Dr. Afshari notes that there are other kinds of corneal ulcers that require compounded drugs for treatment as well. “We may treat bacterial ulcers with compounded antibiotics such as vancomycin or tobramycin,” she says. “Unfortunately, there are fewer and fewer compounding pharmacies in the U.S., which affects the availability of these medications. Another compounded medicine is topical alpha interferon for the treatment of ocular surface neoplasia. (The alternative for these patients is surgical excision.) Decreasing availability of topical interferon has made it difficult for some patients with ocular surface neoplasia to pursue this less-invasive therapy. Similarly, tacrolimus is a compounded medicine that is used to address recalcitrant atopy in patients with allergic eye disease. Although it’s still available in the United States, tacrolimus has become increasingly difficult to find. We’ve called many different pharmacies before finding one that prepares tacrolimus.”


It’s important to note that while some of the nonapproved treatments involve drugs that were approved for other medical purposes, some drugs haven’t been approved by the FDA at all. “There is a difference,” says Dr. Afshari. “For example, the diluted pool cleaner we use to treat acanthamoeba, polyhexamethylene biguanide, isn’t approved. What company would spend millions of dollars to get approval for a pool cleaner? It wouldn’t make economic sense for them to do that. Nevertheless, for years it’s been the practice to use this chemical for treatment of Acanthamoeba. We even published a paper showing that it works in Aspergillus keratitis.1 It hasn’t been approved, so it’s considered off-label. But it is standard of care.”

Compounding Onsite

One side effect of the cutback in available compounded medications is that practices have been forced to do more drug compounding on their own in order to save some patients from vision loss or blindness.

Richard Duffey, MD, a corneal specialist in Mobile, Ala., who also teaches at the University of South Alabama, notes that recent regulations have made it extremely expensive for pharmacies to continue offering these services. “In addition to the cost of the equipment, the rare cases in which something has gone wrong have raised the cost of insurance to the point at which pharmacies can’t cover their costs,” he says. “This became an issue of liability in Alabama, so our sources stopped compounding sterile eye drops for us. Now we have to go out of state to find a place that has these commercially available, with the delay that entails. In some cases, the compounded drops are not available anymore, anywhere. Then we have to make them up ourselves.”

Dr. Duffey says his practice has to create drops for patients at least a couple of times a month—more than 25 times a year. “If you’re a corneal specialist, I don’t see how you can treat people without having to go outside of the box,” he says. “Sometimes we have to treat a problem the way we treated it in the past, despite the fact that we can’t get pharmacies to compound these medications locally. We need them to be readily available. The alternative is letting the patient lose an eye.”

Dr. Duffey says a similar problem arises with antifungals. “We often treat local peanut farmers who spray antifungals onto their peanut crops,” he explains. “They can get a black fungus called Aspergillus that’s very resistant to treatment. One young patient had a very deep and extensive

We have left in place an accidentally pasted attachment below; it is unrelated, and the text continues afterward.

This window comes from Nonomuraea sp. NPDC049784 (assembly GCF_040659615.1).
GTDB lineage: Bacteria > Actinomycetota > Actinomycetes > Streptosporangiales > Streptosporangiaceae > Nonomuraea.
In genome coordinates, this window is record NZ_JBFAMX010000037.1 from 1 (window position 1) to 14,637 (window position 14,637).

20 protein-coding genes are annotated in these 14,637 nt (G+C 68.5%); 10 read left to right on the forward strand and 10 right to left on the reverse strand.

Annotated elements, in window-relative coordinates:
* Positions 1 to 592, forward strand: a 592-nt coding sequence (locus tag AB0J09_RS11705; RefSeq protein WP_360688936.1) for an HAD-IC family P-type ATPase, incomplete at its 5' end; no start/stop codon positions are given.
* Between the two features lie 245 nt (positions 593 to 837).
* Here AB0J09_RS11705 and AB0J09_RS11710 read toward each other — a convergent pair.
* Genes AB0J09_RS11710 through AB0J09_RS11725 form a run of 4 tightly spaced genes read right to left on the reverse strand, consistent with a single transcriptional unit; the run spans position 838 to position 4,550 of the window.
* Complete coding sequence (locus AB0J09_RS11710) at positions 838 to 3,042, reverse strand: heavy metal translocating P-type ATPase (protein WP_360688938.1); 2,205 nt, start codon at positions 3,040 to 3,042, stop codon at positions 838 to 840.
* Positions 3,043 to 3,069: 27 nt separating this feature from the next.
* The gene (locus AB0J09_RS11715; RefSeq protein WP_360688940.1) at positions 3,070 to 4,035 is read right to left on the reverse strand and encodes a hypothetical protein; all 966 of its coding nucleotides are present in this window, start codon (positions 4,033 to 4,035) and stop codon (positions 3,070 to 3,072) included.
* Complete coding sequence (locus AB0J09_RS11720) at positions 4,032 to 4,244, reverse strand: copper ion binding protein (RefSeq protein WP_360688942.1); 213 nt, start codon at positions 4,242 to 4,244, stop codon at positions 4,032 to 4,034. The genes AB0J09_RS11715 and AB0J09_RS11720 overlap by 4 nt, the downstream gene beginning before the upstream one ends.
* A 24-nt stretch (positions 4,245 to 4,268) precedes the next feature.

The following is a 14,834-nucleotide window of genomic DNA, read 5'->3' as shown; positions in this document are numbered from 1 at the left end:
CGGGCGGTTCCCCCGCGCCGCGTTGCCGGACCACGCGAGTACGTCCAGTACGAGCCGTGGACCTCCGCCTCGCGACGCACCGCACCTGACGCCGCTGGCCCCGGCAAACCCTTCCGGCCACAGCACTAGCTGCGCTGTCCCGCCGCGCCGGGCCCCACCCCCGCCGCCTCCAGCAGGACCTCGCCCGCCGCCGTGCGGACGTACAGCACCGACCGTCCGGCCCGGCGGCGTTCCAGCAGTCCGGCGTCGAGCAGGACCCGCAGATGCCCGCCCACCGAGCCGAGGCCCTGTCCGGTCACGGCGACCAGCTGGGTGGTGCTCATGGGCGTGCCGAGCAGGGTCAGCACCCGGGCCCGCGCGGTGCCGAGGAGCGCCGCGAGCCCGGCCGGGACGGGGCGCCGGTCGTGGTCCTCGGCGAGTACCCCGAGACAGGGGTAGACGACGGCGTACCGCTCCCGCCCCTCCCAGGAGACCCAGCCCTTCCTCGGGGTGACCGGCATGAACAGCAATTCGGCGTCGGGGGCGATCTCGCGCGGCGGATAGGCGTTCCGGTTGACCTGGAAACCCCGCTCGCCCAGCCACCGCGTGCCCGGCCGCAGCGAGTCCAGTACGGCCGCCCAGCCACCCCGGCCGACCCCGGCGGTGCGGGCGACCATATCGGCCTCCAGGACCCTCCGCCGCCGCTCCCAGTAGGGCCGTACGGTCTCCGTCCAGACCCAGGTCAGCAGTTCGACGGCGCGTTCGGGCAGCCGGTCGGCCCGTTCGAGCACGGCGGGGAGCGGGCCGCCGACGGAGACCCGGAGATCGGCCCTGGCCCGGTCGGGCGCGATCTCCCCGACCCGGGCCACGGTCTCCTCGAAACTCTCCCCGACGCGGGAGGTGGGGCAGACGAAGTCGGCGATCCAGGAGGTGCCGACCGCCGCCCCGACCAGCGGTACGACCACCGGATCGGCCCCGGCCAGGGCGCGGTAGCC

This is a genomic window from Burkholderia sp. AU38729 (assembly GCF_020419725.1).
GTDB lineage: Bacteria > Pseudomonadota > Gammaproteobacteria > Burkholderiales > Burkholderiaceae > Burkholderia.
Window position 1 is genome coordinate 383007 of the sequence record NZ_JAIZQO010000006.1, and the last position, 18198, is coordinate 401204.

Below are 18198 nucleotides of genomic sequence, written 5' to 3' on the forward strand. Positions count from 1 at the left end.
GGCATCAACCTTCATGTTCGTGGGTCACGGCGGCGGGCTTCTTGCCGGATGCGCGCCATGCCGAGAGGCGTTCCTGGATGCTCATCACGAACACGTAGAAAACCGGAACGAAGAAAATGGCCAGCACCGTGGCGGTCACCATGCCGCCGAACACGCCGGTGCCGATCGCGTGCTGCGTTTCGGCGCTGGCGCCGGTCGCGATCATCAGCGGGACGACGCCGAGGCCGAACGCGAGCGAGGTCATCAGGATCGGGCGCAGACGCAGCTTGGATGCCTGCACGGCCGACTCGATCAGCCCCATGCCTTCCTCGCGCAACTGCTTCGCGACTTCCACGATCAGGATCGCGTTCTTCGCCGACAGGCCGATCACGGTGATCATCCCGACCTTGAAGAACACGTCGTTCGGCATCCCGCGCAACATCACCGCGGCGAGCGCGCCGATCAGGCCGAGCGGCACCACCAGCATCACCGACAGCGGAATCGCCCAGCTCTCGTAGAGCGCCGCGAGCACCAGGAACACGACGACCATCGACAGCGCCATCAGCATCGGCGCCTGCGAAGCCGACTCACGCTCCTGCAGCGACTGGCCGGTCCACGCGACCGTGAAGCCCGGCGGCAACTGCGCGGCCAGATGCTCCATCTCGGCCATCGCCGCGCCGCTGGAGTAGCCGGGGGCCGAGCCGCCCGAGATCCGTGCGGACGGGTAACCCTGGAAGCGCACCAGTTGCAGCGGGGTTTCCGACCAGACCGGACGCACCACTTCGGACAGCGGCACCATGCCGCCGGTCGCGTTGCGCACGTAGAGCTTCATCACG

Corneal problems such as ulcers frequently require treatment with compounded medications; lack of timely availability may put the eye at risk.
corneal ulcer that turned out to be Aspergillus. He needed to be treated with a fortified antifungal that’s not commercially available. In a situation like this we take a readily available IV medication and use dilution to convert it into a sterile eye drop. Sometimes we have to do this to be able to treat patients with fortified antibiotics or antifungals in a timely manner.

“In the case of this patient, we used this method to make up a fortified antifungal solution at a concentration that allowed us to inject it directly into his cornea to treat the infection,” he continues. “We also created sterile eye drops for the patient to use. This patient ended up with a very good result after several months of treatment, although the infection recurred about three weeks after discontinuing the medication. We had to go through a second round of treatment before we completely eradicated it, which is not unusual with a fungal infection. They tend to be deep and hard to eradicate even after treating for several months.”

Dr. Duffey notes that some medications are FDA-approved to treat infections—just not specifically in the eye. “The guidelines don’t necessarily make a distinction as to where that infection is,” he says. “In this case, the problem was to get it into an eye-drop form, because an IV medication is no help when a patient has a deep corneal ulcer. We need to be able to put the medication where the fungal infection is via an injection into the cornea or a sterile eye drop.”

Dr. Duffey mentions another treatment that his practice has to create in-house: acetylcysteine eye drops. “A number of my patients use the acetylcysteine drops we make up,” he says. “The drops are made by diluting the product Mucomyst, which is prescribed to break up pulmonary secretions—thick mucous in the lungs. Pulmonary doctors often prescribe this drug in a nebulizer, allowing the patient to breathe it in. Patients with severe dry eye often develop filamentary keratitis, mucous filaments on the cornea; this medication, when diluted, does a fabulous job of dissolving those filaments. That makes it a very important medication from a patient comfort and visual acuity standpoint, especially for someone who gets these filaments recurrently. Acetylcysteine is not commercially available as an eye drop, so we simply make up the drops in the office.

“When we have to create drops in our practice, we use sterile technique in a specially cleaned space under sterile conditions, and to my knowledge, we’ve never caused a problem in any patient,” Dr. Duffey adds. “On the other hand, if we don’t make up these medications, some of our patients are going to lose an eye to an infection.”